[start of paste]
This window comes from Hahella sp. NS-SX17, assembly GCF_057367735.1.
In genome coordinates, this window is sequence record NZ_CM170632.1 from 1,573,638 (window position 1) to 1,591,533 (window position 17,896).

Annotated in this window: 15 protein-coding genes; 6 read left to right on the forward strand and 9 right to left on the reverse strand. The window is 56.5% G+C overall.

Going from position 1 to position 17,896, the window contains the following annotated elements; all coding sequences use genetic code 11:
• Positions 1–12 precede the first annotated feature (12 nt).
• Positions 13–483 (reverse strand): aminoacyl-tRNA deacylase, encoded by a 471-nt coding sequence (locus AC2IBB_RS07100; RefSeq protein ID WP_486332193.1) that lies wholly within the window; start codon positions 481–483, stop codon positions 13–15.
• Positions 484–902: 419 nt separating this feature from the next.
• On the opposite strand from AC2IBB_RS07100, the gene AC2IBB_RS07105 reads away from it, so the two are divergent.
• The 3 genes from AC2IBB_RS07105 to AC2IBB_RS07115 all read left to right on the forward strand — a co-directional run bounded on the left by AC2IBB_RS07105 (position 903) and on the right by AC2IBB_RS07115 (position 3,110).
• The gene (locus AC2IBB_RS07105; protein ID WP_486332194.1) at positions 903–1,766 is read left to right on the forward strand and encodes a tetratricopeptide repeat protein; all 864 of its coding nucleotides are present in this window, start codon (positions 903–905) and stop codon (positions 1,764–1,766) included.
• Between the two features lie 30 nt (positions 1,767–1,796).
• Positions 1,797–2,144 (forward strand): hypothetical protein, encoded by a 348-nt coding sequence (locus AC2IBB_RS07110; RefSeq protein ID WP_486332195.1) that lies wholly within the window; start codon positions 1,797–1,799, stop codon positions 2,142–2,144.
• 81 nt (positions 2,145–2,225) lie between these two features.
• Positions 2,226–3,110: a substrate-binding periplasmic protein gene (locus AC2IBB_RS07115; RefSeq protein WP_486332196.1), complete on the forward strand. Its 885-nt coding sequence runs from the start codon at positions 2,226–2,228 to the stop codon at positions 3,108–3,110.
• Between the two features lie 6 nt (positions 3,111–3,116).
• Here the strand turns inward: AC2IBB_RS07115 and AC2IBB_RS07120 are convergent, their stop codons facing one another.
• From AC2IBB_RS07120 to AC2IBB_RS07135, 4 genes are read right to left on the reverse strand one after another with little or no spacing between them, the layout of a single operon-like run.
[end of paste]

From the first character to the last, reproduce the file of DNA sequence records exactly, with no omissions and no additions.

This window comes from Hahella sp. NS-SX17, assembly GCF_057367735.1.
In genome coordinates, this window is sequence record NZ_CM170632.1 from 1,573,638 (window position 1) to 1,591,533 (window position 17,896).

Annotated in this window: 15 protein-coding genes; 6 read left to right on the forward strand and 9 right to left on the reverse strand. The window is 56.5% G+C overall.

Going from position 1 to position 17,896, the window contains the following annotated elements; all coding sequences use genetic code 11:
• Positions 1–12 precede the first annotated feature (12 nt).
• Positions 13–483 (reverse strand): aminoacyl-tRNA deacylase, encoded by a 471-nt coding sequence (locus AC2IBB_RS07100; RefSeq protein ID WP_486332193.1) that lies wholly within the window; start codon positions 481–483, stop codon positions 13–15.
• Positions 484–902: 419 nt separating this feature from the next.
• On the opposite strand from AC2IBB_RS07100, the gene AC2IBB_RS07105 reads away from it, so the two are divergent.
• The 3 genes from AC2IBB_RS07105 to AC2IBB_RS07115 all read left to right on the forward strand — a co-directional run bounded on the left by AC2IBB_RS07105 (position 903) and on the right by AC2IBB_RS07115 (position 3,110).
• The gene (locus AC2IBB_RS07105; protein ID WP_486332194.1) at positions 903–1,766 is read left to right on the forward strand and encodes a tetratricopeptide repeat protein; all 864 of its coding nucleotides are present in this window, start codon (positions 903–905) and stop codon (positions 1,764–1,766) included.
• Between the two features lie 30 nt (positions 1,767–1,796).
• Positions 1,797–2,144 (forward strand): hypothetical protein, encoded by a 348-nt coding sequence (locus AC2IBB_RS07110; RefSeq protein ID WP_486332195.1) that lies wholly within the window; start codon positions 1,797–1,799, stop codon positions 2,142–2,144.
• 81 nt (positions 2,145–2,225) lie between these two features.
• Positions 2,226–3,110: a substrate-binding periplasmic protein gene (locus AC2IBB_RS07115; RefSeq protein WP_486332196.1), complete on the forward strand. Its 885-nt coding sequence runs from the start codon at positions 2,226–2,228 to the stop codon at positions 3,108–3,110.
• Between the two features lie 6 nt (positions 3,111–3,116).
• Here the strand turns inward: AC2IBB_RS07115 and AC2IBB_RS07120 are convergent, their stop codons facing one another.
• From AC2IBB_RS07120 to AC2IBB_RS07135, 4 genes are read right to left on the reverse strand one after another with little or no spacing between them, the layout of a single operon-like run.